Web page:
The commitment to modest dressing is a lucrative space designers are tapping into. By 2023, Muslim fashion is forecasted to reach $361 billion a year.
What is considered a religious choice is now being translated to a global trend that the fashion industry is taking note of: Muslim fashion.
The advancement of Islamic fashion is indicative of both the religion’s growth and the luxury world recognizing its value. In recent years, brands such as Zara, Nike, and H&M have directed their lines towards Muslim shoppers. Many more high-end designers have followed suit, looking to gain affluent Muslim shoppers as fans.
In 2016, Dolce & Gabbana launched a line of hijabs (veils) and abayas (a robe-like garment), which are both traditional elements of Islamic dress. On the 2018 Autumn/Winter runways, hijabs were so present in Western collections that allegations of appropriation and fetishizing came about. Powerhouse luxury brands like Versace, Chanel, and Balenciaga featured their interpretations of the hijab and other veils which were reminiscent of those from the Islamic faith. Some, like Dolce and Gabbana and Versace, are not typically associated with modest forms of dressing. The trend was taken up by dozens of other designers.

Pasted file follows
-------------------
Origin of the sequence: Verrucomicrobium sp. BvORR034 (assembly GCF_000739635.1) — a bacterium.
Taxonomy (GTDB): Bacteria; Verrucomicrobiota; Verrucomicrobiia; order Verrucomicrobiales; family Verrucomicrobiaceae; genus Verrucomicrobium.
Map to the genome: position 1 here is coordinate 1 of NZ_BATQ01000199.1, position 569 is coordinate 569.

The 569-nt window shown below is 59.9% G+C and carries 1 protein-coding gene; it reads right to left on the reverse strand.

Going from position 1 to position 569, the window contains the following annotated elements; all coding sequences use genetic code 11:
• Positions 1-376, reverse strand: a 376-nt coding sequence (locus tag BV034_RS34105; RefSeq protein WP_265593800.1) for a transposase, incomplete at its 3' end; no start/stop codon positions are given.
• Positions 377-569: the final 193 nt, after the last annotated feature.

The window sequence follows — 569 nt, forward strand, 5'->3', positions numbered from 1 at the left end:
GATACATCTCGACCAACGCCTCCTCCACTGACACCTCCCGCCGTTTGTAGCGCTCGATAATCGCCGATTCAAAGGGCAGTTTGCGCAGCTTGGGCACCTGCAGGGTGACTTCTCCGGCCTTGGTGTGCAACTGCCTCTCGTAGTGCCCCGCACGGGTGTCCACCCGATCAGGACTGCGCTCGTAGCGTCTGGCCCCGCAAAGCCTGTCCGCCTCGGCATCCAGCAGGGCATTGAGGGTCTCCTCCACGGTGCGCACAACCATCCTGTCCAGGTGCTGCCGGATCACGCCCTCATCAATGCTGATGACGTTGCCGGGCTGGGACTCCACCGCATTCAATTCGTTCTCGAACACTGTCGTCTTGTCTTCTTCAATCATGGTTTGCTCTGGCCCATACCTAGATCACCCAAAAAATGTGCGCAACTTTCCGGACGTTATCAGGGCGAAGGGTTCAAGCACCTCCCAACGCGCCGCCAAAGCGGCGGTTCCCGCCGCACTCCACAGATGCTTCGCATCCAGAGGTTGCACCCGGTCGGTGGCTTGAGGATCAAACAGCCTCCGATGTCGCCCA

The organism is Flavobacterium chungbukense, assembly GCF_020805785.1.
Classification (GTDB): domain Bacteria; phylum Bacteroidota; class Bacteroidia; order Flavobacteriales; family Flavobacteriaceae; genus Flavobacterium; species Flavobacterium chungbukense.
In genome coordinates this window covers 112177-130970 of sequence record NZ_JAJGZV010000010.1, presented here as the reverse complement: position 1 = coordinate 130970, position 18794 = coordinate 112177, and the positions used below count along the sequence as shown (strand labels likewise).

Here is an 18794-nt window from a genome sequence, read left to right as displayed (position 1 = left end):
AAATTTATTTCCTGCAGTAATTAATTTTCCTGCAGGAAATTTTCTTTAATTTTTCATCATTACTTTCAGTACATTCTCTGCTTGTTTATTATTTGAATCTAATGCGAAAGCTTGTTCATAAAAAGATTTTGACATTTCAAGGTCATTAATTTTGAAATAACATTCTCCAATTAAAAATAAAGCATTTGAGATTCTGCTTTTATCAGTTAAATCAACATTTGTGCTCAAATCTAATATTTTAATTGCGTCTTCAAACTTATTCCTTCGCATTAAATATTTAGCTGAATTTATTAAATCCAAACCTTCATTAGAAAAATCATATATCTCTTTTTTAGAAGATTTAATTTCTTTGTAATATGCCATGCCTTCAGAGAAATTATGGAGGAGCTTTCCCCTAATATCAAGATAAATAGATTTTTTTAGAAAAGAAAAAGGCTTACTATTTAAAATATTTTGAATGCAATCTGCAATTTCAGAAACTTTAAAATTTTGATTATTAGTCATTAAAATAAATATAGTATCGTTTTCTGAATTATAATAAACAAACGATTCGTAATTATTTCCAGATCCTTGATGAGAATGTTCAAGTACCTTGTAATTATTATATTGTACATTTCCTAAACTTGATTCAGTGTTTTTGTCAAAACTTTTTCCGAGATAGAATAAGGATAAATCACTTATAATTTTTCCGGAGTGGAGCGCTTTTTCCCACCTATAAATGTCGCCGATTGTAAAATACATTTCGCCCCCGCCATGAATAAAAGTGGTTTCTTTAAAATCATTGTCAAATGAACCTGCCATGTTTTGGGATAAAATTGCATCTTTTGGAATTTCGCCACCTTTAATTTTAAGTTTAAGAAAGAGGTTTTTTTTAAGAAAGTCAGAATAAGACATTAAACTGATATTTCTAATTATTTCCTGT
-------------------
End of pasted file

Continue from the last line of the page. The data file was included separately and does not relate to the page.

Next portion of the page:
For the most part, however, the rise of Muslim fashion has been appreciated by women in the Islamic world. Many who seek clothing which abides by their religion are now being able to turn to mainstream brands who are supplying just that.
An Islamic consulting agency, Ogilvy Noor, reported that over 90 percent of Muslims say their religion has an influence over their choices as consumers.